By Sheyla A. Delgado, Laila Alsabahi, Kevin Wolff, Nicole Alexander, Patricia Cobar, and Jeffrey A. Butts
“New York City neighborhoods operating Cure Violence programs show steeper declines in acts of gun violence and the expression of pro-violence social norms compared with similar neighborhoods not operating Cure Violence programs… The presence of Cure Violence in a community was associated with significant improvements in public safety.”
By Laila Alsabahi, Jeffrey A. Butts, and Sheyla Delgado
“Young men living in neighborhoods with Cure Violence programs reported significant reductions in their willingness to use violence compared with men in similar areas without programs. Regression analysis explained 20 percent of the total variance in violence-related norms with significant reductions in willingness to use violence among young men in Cure Violence areas (–14%) and no significant change among residents in matched comparison neighborhoods.”
By Laila Alsabahi, Jeffrey A. Butts, and Sheyla A. Delgado
“Awareness of the public messaging efforts of Cure Violence in Bedford-Stuyvesant was very high (84% in 2015) and recognition of Cure Violence staff members was considerable (30%) considering that the program just opened in 2014. Most importantly, when respondents in Bedford-Stuyvesant were asked a series of questions designed to measure their support for interpersonal violence in confrontational situations, they were noticeably less likely to see violence as an appropriate response to conflict.”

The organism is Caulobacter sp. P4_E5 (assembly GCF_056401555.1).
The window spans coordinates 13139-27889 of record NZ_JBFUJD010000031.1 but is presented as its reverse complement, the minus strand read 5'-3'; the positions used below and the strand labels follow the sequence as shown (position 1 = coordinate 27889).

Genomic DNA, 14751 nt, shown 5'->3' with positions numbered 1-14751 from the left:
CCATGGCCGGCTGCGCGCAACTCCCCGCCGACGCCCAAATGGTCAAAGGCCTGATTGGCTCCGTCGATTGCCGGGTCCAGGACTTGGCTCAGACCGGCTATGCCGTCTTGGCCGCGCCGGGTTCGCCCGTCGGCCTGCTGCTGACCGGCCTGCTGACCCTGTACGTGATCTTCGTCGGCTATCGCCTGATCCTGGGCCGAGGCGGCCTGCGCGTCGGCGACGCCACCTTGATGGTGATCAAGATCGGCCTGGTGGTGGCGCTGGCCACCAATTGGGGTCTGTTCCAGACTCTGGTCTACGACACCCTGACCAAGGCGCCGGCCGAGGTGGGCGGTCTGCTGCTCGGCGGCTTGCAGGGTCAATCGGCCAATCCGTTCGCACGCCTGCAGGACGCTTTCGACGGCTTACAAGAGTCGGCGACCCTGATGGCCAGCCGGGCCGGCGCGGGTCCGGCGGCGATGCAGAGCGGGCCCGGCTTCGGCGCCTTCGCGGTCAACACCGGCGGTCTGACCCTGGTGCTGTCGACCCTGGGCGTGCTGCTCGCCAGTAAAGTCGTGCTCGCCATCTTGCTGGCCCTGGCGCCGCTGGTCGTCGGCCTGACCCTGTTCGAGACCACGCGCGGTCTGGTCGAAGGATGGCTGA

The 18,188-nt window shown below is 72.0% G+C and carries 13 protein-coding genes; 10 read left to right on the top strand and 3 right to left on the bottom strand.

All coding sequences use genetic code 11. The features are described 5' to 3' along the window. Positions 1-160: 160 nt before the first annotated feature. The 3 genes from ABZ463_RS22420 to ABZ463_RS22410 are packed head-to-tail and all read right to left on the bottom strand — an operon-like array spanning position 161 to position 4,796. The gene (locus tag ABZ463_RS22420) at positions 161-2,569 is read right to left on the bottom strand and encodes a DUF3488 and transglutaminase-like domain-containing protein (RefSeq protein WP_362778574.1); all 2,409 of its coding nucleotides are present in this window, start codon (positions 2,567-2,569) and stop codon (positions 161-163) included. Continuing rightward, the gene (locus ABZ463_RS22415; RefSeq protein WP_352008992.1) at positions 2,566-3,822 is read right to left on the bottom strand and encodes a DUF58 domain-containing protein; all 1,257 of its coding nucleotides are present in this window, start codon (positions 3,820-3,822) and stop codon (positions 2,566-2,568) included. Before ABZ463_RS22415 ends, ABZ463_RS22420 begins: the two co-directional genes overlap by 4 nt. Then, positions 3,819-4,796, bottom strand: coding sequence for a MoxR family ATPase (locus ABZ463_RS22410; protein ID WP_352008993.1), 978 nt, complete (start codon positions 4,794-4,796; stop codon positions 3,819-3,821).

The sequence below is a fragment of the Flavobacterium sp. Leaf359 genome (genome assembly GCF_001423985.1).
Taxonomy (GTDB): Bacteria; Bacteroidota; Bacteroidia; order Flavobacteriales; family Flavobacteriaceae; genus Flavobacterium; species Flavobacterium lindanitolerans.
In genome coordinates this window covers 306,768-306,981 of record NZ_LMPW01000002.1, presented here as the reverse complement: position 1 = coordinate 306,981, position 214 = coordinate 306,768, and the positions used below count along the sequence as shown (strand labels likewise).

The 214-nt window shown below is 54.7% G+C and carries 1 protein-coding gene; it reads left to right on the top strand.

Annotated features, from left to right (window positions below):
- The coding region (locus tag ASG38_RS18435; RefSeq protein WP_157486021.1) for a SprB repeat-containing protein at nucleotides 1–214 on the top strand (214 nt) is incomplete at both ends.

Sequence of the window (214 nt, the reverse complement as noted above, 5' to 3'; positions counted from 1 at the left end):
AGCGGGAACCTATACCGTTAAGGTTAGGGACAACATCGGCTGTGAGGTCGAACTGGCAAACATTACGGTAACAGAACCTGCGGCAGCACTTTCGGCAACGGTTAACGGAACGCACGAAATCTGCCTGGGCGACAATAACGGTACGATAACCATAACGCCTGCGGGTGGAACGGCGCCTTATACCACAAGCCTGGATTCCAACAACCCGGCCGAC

By Jeffrey A. Butts, Kevin T. Wolff, Evan Misshula, and Sheyla Delgado
“Researchers at John Jay worked with analysts at the New York Police Department (NYPD) to assemble information about violence in New York City neighborhoods and to compare areas with and without Cure Violence programs. When the study compared homicide rates in those areas with a matched comparison group of neighborhoods in New York, the presence of the Cure Violence programs was associated with an 18 percent drop between 2010 and 2013, while homicides in the comparison areas were 69 percent higher in 2013 than in 2010.”
By Sarah Picard-Fritsche and Lenore Cerniglia
This report presents the results of a comprehensive impact and process evaluation of the anti-violence initiative Save Our Streets, which started in Crown Heights, Brooklyn in 2010. Results demonstrate that the initiative had a statistically significant impact on gun violence trends in Crown Heights when compared with three similar precincts in Brooklyn.
By Greg Berman and Emily Gold
“From Chicago to Brooklyn” charts the course of a program’s efforts in Crown Heights, Brooklyn to replicate CeaseFire Chicago
By Liberty Aldrich and Amy Ellenbogen
This fact sheet outlines strategies for violence interrupter programs to use in addressing trauma among their participants.